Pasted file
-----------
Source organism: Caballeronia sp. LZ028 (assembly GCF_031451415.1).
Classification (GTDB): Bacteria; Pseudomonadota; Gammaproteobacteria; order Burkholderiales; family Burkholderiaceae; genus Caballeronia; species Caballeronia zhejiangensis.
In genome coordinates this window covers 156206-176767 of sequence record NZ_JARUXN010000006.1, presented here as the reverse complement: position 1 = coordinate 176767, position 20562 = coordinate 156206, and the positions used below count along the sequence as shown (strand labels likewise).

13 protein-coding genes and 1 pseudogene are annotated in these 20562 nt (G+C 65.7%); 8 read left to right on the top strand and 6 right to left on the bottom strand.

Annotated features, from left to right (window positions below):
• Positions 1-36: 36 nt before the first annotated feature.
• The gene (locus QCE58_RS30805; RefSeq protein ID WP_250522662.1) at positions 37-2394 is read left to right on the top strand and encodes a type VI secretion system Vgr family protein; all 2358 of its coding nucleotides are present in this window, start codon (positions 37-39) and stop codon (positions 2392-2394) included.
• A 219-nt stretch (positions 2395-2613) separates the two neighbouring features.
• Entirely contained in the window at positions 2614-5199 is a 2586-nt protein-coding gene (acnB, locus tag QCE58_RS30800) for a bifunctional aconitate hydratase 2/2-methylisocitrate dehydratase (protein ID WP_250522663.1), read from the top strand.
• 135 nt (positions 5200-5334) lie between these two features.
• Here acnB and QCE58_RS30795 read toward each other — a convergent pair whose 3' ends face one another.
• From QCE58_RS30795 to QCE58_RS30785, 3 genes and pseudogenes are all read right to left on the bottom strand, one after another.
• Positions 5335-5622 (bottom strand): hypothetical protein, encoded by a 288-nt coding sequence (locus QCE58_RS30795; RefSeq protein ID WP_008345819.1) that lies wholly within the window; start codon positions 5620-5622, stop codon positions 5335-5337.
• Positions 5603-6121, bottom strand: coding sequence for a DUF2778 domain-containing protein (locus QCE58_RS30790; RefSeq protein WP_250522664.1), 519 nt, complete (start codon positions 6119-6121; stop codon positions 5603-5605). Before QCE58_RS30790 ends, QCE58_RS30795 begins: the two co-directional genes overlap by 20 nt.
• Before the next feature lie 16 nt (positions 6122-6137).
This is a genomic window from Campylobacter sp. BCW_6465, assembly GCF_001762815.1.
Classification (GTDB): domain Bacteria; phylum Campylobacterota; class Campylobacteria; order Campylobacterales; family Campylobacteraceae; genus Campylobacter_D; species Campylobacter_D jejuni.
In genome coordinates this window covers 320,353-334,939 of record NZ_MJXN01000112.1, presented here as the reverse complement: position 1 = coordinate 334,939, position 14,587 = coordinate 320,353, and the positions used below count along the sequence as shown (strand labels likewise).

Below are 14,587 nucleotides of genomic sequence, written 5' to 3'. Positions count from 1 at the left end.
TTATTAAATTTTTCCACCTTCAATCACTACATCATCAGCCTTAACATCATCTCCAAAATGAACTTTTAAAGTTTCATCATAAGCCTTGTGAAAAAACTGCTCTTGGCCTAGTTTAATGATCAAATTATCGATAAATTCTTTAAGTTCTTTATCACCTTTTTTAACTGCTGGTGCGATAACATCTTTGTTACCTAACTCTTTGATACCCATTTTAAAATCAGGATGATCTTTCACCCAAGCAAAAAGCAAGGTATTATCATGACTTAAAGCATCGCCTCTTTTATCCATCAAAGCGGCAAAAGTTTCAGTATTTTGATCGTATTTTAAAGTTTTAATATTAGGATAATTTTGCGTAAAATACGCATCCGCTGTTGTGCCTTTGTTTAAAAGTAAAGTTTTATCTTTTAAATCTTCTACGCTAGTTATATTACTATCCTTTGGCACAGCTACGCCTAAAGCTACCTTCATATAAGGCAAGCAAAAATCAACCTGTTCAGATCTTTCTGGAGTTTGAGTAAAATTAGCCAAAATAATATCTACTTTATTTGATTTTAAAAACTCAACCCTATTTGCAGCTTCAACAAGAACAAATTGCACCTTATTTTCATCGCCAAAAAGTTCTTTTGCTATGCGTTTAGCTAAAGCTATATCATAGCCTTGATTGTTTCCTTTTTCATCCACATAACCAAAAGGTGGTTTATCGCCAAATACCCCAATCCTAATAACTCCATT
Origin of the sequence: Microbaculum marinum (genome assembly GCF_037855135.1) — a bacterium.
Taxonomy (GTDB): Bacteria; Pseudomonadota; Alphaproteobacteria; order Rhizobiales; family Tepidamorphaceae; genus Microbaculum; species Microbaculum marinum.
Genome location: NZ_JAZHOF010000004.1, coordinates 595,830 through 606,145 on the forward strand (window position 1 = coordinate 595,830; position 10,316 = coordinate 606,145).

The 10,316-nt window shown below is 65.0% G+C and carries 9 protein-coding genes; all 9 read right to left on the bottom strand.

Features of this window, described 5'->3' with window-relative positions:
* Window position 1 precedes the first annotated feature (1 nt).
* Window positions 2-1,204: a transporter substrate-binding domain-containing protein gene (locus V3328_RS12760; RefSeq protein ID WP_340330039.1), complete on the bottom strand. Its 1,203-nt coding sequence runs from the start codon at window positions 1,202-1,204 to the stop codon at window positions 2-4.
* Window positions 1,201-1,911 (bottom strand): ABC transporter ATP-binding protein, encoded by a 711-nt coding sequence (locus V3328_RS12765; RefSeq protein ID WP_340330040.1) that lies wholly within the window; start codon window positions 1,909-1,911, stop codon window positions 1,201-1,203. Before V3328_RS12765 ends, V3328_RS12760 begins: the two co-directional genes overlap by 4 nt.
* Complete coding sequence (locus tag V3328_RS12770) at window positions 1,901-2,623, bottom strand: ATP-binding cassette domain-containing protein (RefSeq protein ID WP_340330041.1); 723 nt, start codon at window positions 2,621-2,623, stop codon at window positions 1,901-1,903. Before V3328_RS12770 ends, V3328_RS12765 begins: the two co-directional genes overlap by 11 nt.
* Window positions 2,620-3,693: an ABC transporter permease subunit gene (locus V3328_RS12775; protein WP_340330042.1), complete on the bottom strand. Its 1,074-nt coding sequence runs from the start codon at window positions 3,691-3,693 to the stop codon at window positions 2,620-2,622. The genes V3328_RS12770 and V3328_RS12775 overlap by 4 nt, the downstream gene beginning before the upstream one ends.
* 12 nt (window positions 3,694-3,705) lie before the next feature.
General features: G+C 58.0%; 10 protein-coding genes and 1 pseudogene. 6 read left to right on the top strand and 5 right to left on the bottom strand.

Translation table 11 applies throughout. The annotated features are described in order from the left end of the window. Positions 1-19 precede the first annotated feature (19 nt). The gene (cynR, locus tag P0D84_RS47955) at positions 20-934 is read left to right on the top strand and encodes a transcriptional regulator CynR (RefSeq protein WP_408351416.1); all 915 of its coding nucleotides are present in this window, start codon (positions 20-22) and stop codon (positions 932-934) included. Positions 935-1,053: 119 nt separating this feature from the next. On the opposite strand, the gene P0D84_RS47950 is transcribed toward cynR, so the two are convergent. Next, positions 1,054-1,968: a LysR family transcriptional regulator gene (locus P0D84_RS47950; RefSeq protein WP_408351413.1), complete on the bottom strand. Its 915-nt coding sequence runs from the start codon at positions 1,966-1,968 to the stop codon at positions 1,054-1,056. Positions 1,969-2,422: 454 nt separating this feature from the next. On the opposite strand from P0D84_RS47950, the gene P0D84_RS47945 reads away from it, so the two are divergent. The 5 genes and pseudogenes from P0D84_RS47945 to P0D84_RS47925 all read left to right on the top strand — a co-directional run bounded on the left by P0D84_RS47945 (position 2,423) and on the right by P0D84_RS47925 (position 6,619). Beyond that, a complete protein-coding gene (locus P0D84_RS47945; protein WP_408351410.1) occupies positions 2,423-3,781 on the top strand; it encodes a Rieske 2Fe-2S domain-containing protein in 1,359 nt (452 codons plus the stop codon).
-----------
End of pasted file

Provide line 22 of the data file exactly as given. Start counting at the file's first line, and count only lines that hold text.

Taxonomy (GTDB): Bacteria; Pseudomonadota; Alphaproteobacteria; order Rhizobiales; family Tepidamorphaceae; genus Microbaculum; species Microbaculum marinum.